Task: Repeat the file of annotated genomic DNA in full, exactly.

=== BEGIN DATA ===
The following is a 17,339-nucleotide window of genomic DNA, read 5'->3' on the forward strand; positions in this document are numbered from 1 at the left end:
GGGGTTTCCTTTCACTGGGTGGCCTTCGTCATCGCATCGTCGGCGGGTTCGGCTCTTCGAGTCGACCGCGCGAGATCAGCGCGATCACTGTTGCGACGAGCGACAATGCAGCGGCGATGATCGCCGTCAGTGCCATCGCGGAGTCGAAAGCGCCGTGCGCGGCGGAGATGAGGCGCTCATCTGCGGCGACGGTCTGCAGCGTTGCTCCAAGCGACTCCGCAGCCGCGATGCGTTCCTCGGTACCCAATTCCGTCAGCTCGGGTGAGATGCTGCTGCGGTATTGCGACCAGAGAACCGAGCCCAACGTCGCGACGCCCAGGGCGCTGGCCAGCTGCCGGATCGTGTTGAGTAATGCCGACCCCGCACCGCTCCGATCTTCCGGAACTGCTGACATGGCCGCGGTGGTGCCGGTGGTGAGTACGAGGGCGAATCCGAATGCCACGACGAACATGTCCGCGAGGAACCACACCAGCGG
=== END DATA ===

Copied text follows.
The following is a 17,339-nucleotide window of genomic DNA, read 5'->3' on the forward strand; positions in this document are numbered from 1 at the left end:
GGGGTTTCCTTTCACTGGGTGGCCTTCGTCATCGCATCGTCGGCGGGTTCGGCTCTTCGAGTCGACCGCGCGAGATCAGCGCGATCACTGTTGCGACGAGCGACAATGCAGCGGCGATGATCGCCGTCAGTGCCATCGCGGAGTCGAAAGCGCCGTGCGCGGCGGAGATGAGGCGCTCATCTGCGGCGACGGTCTGCAGCGTTGCTCCAAGCGACTCCGCAGCCGCGATGCGTTCCTCGGTACCCAATTCCGTCAGCTCGGGTGAGATGCTGCTGCGGTATTGCGACCAGAGAACCGAGCCCAACGTCGCGACGCCCAGGGCGCTGGCCAGCTGCCGGATCGTGTTGAGTAATGCCGACCCCGCACCGCTCCGATCTTCCGGAACTGCTGACATGGCCGCGGTGGTGCCGGTGGTGAGTACGAGGGCGAATCCGAATGCCACGACGAACATGTCCGCGAGGAACCACACCAGCGG